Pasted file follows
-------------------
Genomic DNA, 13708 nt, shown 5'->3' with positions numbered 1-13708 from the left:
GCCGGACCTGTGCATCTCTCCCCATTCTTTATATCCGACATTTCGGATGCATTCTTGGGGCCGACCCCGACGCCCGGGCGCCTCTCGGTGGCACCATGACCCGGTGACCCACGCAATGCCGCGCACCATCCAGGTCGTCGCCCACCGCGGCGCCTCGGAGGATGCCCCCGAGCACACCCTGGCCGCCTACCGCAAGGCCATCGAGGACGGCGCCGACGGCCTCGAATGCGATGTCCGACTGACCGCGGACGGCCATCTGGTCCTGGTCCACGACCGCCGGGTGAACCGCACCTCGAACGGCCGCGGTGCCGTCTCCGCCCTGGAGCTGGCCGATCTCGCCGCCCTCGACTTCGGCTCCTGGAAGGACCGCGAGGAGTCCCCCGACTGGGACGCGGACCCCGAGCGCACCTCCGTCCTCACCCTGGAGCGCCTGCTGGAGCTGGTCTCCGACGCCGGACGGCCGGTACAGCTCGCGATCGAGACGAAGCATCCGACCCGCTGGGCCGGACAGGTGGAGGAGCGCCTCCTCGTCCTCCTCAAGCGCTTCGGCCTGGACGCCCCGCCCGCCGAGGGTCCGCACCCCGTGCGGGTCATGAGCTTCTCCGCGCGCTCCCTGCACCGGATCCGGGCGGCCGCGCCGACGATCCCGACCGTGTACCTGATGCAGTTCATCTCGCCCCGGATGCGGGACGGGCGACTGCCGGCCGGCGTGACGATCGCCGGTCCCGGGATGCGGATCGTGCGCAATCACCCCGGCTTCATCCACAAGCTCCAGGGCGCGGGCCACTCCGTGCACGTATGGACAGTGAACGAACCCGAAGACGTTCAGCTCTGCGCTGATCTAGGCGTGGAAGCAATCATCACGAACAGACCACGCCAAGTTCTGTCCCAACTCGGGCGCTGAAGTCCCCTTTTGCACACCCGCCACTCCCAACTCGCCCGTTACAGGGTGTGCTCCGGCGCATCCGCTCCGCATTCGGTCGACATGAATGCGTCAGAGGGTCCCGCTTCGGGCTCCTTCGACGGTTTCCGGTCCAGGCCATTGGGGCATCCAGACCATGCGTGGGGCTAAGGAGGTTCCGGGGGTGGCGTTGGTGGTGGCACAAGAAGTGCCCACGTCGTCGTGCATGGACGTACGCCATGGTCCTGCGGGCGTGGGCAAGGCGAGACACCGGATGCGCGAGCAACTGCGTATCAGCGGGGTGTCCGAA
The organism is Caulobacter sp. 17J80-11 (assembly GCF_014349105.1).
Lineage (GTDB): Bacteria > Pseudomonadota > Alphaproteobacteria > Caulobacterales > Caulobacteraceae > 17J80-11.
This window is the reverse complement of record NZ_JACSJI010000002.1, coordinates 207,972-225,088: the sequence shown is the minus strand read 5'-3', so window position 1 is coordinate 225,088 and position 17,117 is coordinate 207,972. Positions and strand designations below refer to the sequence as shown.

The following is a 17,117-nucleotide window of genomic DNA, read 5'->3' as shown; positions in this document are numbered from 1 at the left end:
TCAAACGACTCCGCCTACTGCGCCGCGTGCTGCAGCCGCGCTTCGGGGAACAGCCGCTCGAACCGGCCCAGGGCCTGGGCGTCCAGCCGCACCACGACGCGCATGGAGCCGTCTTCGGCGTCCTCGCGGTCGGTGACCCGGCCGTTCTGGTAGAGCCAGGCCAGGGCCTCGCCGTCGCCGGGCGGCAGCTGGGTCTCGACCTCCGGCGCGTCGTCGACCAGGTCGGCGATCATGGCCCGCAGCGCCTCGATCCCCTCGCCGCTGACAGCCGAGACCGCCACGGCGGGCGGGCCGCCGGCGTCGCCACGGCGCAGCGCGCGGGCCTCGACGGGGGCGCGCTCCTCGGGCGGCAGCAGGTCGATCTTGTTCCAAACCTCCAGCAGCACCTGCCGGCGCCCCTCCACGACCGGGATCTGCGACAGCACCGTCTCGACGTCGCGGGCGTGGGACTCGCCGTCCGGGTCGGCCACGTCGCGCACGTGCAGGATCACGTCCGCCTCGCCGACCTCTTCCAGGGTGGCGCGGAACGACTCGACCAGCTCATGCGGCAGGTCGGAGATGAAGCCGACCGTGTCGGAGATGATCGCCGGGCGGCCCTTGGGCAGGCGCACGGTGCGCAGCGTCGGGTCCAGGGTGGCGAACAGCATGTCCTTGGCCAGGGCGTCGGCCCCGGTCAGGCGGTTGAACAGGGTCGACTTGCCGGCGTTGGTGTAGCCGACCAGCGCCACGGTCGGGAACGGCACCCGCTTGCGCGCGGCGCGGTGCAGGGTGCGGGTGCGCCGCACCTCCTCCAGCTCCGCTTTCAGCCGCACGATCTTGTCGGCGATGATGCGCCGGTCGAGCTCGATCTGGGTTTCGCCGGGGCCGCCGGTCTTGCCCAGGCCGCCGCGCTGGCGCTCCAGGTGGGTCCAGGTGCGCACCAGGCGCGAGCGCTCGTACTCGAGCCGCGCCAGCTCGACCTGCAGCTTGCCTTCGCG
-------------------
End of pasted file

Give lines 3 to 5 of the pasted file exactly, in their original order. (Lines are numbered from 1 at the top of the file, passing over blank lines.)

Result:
The organism is Caulobacter sp. 17J80-11 (assembly GCF_014349105.1).
Lineage (GTDB): Bacteria > Pseudomonadota > Alphaproteobacteria > Caulobacterales > Caulobacteraceae > 17J80-11.
This window is the reverse complement of record NZ_JACSJI010000002.1, coordinates 207,972-225,088: the sequence shown is the minus strand read 5'-3', so window position 1 is coordinate 225,088 and position 17,117 is coordinate 207,972. Positions and strand designations below refer to the sequence as shown.